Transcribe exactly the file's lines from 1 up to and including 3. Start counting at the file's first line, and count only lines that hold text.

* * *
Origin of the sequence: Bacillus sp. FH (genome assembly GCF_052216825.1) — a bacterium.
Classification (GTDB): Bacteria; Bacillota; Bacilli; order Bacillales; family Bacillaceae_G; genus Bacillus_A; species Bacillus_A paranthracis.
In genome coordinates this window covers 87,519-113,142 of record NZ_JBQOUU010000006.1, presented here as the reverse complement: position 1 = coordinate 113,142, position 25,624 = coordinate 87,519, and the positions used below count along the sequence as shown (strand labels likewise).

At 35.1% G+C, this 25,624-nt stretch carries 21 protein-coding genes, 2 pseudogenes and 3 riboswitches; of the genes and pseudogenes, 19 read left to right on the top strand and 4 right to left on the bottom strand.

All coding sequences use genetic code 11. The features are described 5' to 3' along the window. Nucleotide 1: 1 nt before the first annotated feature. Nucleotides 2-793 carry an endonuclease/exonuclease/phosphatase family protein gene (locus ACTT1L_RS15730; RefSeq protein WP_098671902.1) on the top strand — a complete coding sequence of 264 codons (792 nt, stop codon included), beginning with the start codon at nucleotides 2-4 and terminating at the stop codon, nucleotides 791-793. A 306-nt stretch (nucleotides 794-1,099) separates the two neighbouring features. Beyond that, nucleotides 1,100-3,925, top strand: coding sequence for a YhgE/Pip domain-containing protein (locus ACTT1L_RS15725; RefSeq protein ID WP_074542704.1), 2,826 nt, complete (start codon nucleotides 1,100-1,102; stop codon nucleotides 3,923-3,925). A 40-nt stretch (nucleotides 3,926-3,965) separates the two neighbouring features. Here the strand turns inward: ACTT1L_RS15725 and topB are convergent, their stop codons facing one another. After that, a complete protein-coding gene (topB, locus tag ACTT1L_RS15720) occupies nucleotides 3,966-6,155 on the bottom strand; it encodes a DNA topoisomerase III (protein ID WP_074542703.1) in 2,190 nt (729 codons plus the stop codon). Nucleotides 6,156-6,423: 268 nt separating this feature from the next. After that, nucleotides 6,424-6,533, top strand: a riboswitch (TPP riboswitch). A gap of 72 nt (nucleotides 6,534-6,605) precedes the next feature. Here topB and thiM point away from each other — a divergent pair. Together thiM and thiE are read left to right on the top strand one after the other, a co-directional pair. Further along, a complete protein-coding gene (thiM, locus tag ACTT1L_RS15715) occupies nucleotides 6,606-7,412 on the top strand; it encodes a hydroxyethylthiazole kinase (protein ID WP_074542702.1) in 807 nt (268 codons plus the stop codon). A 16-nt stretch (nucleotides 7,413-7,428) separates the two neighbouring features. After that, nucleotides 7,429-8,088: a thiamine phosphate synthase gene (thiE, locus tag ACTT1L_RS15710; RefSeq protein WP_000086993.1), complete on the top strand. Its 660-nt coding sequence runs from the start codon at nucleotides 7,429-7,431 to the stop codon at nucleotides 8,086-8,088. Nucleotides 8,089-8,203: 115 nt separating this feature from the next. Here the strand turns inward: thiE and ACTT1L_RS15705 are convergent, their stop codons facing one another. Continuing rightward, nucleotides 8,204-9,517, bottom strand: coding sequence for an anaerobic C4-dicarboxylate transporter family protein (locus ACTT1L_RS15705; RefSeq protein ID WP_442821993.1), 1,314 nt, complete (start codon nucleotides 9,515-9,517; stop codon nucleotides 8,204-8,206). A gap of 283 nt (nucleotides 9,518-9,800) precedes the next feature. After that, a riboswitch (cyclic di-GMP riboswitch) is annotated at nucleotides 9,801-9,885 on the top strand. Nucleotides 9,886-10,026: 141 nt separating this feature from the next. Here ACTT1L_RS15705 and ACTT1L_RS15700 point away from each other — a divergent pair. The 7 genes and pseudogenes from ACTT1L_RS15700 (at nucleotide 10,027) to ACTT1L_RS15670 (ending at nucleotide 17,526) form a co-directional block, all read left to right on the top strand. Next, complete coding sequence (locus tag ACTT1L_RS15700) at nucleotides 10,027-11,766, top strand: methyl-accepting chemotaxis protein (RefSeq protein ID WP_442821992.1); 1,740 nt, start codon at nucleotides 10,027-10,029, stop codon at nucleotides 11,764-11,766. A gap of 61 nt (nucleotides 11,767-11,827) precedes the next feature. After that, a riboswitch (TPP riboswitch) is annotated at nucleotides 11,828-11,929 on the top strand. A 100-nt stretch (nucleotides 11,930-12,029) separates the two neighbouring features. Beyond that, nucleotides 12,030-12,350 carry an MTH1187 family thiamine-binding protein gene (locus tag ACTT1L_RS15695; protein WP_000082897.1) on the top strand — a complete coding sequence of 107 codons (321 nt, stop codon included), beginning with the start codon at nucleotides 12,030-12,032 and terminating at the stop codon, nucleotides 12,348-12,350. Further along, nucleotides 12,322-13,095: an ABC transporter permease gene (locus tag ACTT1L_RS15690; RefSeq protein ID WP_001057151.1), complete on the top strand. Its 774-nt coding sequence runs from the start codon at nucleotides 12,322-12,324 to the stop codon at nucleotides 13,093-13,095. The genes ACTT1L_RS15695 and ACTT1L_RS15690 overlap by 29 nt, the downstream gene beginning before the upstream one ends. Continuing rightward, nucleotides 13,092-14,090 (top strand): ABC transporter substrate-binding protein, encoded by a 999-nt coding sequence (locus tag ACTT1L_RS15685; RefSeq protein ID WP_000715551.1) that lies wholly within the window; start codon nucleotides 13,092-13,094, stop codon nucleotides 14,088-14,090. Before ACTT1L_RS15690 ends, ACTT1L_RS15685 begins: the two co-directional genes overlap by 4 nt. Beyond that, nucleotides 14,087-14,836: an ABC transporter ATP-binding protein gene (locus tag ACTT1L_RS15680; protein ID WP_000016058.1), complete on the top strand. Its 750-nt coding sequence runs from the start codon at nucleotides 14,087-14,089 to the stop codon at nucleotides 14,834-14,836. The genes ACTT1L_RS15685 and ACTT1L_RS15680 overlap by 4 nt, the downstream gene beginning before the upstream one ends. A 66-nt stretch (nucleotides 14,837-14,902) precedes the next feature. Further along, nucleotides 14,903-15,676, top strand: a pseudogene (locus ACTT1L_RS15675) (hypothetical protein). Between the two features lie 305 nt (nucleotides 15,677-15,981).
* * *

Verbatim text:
Origin of the sequence: Bacillus sp. FH (genome assembly GCF_052216825.1) — a bacterium.
Classification (GTDB): Bacteria; Bacillota; Bacilli; order Bacillales; family Bacillaceae_G; genus Bacillus_A; species Bacillus_A paranthracis.
In genome coordinates this window covers 87,519-113,142 of record NZ_JBQOUU010000006.1, presented here as the reverse complement: position 1 = coordinate 113,142, position 25,624 = coordinate 87,519, and the positions used below count along the sequence as shown (strand labels likewise).